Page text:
What percentage of returned missionaries and aid workers report psychological disorders during their time overseas or shortly after their return? What do you think? About a quarter, a third, half, two thirds, three quarters?
According to a 1997 study conducted by Debbie Lovell-Hawker of Oxford University, the answer is “about half.” More precisely, Lovell-Hawker’s findings show that among the returned missionaries and aid workers she studied,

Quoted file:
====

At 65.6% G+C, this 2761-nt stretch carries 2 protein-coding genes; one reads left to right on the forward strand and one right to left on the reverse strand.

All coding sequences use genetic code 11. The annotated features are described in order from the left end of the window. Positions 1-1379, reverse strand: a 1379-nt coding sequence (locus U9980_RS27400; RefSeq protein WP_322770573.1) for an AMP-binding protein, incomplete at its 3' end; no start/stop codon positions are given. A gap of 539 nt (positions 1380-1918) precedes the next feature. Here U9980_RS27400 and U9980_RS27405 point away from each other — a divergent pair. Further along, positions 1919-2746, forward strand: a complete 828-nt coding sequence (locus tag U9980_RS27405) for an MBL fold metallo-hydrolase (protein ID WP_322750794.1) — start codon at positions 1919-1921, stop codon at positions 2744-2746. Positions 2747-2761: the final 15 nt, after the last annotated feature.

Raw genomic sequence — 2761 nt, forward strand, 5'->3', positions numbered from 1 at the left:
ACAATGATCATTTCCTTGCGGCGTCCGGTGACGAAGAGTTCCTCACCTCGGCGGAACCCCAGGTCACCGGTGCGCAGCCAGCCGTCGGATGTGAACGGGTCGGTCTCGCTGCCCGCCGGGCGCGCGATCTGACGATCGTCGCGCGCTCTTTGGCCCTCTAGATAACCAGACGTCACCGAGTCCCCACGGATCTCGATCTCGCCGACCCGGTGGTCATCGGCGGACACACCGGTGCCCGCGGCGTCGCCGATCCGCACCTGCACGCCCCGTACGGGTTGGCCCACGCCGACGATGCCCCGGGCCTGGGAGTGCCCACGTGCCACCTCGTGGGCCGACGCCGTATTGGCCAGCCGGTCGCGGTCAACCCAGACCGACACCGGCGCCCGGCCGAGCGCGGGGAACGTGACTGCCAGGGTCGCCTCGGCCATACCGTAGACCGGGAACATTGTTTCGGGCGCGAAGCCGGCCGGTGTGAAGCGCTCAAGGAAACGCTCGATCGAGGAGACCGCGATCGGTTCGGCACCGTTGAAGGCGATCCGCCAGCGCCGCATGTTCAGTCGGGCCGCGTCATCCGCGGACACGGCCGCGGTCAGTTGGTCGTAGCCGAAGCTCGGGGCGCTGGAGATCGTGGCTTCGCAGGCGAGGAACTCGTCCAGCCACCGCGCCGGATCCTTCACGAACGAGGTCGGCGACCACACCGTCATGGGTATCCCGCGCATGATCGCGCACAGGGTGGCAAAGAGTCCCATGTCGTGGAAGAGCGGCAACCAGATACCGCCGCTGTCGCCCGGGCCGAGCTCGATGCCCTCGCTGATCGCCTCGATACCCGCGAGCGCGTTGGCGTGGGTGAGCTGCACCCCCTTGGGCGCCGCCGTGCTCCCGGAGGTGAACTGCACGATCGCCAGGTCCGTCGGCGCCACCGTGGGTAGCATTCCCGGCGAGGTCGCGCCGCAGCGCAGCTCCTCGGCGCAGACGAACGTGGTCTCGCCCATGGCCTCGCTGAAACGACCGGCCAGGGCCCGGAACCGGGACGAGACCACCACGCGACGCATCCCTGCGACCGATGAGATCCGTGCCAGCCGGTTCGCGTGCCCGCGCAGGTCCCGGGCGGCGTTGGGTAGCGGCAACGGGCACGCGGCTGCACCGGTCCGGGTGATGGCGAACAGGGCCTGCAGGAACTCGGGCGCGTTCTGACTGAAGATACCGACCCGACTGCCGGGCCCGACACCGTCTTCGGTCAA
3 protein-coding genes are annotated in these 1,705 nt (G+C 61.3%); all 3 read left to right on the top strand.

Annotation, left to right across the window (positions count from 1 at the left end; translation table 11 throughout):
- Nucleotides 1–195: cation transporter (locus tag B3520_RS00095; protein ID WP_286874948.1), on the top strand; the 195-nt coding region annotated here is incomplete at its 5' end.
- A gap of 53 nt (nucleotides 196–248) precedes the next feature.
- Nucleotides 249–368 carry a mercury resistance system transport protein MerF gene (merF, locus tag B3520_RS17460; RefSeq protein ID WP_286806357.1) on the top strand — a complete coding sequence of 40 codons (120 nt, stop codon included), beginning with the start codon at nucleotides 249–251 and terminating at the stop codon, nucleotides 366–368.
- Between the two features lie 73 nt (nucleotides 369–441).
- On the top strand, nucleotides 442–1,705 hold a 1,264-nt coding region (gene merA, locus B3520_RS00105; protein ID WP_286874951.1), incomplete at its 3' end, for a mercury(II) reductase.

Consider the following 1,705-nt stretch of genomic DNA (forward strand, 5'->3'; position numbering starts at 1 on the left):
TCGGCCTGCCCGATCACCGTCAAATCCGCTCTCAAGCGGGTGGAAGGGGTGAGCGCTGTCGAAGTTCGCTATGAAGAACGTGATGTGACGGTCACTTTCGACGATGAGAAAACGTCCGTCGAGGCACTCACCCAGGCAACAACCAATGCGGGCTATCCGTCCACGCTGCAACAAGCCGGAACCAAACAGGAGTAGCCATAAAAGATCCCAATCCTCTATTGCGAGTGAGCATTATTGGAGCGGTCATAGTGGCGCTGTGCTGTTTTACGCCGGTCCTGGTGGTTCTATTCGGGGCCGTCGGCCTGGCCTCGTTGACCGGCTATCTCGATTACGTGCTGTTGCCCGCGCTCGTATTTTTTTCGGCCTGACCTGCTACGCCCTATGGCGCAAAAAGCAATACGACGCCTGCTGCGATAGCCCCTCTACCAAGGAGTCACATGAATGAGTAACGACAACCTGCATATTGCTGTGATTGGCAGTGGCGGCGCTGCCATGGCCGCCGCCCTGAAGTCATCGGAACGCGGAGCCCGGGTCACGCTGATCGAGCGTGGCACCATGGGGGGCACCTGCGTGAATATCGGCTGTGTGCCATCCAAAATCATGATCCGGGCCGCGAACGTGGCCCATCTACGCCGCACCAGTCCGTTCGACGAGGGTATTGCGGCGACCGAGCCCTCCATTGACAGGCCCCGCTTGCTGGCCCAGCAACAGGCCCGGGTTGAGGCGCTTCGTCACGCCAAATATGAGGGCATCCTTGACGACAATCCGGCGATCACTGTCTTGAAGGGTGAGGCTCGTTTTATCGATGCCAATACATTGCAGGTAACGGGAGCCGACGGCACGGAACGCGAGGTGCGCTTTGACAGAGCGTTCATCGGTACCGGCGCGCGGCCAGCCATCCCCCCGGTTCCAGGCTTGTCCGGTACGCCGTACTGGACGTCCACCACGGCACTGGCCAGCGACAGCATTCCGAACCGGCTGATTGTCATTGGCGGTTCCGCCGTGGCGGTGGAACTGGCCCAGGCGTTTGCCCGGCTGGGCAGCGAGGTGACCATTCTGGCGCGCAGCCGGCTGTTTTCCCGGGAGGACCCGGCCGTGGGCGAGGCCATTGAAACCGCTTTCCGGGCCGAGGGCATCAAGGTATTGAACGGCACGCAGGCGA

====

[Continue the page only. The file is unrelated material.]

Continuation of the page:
46% reported that they had experienced a clinically diagnosed psychological disorder either while working overseas or shortly after returning to the United Kingdom.
Before I went overseas, I would have guessed much lower than half, but after I first heard this statistic referenced in a debriefing I attended, in my mind, the number began to grow much higher than 46%. Statistics have a way of doing that.
Lovell-Hawker’s research included 145 aid and development workers and missionaries from 62 organizations. Though…
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